Redcar in North Yorkshire is to take part in a mass coronavirus testing programme, which will offer all 36,000 residents a test, whether they are displaying symptoms or not.
The town was chosen as a pilot location for the mass testing programme, along with two other areas. The army will help to set up the testing sites, it was announced.
Residents will not be forced to take a test. The scheme is entirely voluntary for people living in the area.
The tests will use saliva samples, rather than swabs, with results available in half an hour.
Redcar was ‘picked out of a hat’
Jacob Young, who is the town’s Conservative MP, said testing would begin on 23 November.
Speaking to BBC Radio Tees, he said that Redcar had been “picked out of a hat” of similar sized towns, with the government working alongside the council and army to “massively increase testing capacity.”
Redcar and Cleveland Council leader, Mary Lanigan, first revealed the plan at a meeting of councillors on Wednesday, assuring residents that they should not be concerned about the increased army presence in the area.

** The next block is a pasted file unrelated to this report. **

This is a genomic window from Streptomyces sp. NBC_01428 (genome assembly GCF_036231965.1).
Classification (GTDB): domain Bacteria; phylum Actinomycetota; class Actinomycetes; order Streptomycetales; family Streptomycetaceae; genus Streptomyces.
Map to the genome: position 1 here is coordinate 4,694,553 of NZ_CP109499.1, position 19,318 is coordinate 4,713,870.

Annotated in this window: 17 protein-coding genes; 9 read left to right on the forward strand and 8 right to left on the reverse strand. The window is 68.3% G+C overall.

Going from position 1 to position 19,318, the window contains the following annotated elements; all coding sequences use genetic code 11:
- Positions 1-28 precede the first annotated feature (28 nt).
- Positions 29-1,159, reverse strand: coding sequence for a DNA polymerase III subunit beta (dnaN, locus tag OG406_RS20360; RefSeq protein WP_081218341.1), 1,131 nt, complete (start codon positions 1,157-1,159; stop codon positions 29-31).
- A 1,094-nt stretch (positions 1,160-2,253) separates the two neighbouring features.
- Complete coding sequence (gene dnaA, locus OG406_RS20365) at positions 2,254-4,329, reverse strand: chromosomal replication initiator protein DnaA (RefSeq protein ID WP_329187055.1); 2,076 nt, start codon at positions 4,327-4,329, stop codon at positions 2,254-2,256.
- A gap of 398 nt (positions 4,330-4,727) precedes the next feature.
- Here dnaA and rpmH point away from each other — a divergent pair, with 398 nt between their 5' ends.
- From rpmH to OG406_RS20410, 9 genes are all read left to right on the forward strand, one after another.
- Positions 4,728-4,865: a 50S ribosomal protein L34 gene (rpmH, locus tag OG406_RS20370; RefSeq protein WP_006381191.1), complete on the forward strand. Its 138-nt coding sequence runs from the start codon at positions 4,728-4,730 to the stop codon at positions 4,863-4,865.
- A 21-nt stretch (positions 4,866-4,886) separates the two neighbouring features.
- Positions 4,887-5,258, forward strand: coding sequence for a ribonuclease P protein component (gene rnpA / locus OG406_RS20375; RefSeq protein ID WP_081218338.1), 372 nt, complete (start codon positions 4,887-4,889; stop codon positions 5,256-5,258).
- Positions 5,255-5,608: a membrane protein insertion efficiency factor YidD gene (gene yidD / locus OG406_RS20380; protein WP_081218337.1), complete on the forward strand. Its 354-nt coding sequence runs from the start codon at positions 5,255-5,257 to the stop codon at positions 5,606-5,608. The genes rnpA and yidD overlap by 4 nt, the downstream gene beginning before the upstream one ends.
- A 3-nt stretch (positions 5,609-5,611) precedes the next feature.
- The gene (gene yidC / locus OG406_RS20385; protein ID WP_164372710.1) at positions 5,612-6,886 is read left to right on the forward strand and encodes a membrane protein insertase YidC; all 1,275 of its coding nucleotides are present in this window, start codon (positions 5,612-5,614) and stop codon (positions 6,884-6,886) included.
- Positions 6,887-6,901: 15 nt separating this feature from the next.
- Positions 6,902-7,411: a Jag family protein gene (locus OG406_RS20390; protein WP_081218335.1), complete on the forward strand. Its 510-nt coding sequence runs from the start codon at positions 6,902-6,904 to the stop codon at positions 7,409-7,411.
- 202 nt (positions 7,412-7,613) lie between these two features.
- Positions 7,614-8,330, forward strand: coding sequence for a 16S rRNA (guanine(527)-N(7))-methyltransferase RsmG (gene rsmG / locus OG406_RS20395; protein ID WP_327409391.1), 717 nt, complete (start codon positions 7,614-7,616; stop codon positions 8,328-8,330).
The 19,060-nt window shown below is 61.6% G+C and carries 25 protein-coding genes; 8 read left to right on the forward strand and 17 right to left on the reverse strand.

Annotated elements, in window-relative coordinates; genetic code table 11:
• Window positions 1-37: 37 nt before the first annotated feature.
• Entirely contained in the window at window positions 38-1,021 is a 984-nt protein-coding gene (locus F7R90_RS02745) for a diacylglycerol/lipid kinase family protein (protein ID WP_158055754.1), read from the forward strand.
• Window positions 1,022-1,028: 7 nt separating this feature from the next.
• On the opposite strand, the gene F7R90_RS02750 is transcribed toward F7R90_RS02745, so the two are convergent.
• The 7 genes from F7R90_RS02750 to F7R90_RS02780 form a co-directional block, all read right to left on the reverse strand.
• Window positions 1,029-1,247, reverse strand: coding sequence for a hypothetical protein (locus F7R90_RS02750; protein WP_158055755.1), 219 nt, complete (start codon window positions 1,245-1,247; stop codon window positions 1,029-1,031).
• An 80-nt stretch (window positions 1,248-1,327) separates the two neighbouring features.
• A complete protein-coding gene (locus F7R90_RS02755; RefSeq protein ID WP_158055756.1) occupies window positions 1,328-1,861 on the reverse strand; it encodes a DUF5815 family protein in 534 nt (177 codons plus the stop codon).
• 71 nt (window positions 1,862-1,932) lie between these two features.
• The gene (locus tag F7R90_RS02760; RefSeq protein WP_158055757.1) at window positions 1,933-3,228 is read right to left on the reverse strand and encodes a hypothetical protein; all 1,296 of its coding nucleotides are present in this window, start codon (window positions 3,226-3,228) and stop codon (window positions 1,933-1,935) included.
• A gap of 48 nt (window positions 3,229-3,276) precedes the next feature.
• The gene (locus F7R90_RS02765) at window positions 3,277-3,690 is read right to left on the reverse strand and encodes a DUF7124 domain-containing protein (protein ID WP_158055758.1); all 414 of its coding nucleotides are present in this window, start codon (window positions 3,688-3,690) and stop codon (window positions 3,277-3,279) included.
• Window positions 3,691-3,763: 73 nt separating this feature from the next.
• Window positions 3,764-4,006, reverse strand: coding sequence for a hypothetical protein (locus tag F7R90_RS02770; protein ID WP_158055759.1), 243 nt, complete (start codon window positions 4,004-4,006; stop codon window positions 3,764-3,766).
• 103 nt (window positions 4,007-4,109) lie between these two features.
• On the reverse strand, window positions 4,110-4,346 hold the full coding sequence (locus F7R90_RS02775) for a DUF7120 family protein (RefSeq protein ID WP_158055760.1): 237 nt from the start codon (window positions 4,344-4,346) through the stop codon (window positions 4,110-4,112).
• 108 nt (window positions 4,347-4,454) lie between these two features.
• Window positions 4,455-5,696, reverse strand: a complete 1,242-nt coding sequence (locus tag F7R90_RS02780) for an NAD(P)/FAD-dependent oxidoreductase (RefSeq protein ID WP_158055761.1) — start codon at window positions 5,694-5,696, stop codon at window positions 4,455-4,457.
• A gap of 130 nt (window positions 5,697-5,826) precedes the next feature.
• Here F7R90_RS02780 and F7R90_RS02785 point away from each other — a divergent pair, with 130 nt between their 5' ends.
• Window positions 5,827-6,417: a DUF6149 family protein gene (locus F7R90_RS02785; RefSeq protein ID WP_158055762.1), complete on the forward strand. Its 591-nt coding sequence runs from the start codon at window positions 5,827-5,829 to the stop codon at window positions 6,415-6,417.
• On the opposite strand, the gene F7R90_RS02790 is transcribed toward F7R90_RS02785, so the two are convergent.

The tests will be offered to anyone who is a resident in the TS10 postcode. The tests will be taken a number of times over 10 days.
The area is currently under Tier 2 coronavirus restrictions, along with the rest of the North East of England.
NHS dashboard data shows Redcar’s latest seven day Covid rate stands at 285.8 cases per 100,000 people, using information from 20 to 26 October.
Cases in the Teesside region surged past 12,000 after the biggest 24 hour increase so far during mass testing.
On 28 October, Public Health England announced a total of 570 new cases recorded on Teesside.
Will mass testing become the norm in the UK?
Currently, mass Covid-19 testing is only in a pilot stage.
UK government plans leaked in September described mass testing as a “top priority.” The information suggested that officials plan to carry out up to 10 million Covid-19 tests per day by early next year.
A mass testing programme was first used in Leicester during the summer, during which door to door testing was carried out. This was conducted after the city was placed into a local lockdown, following a spike in cases.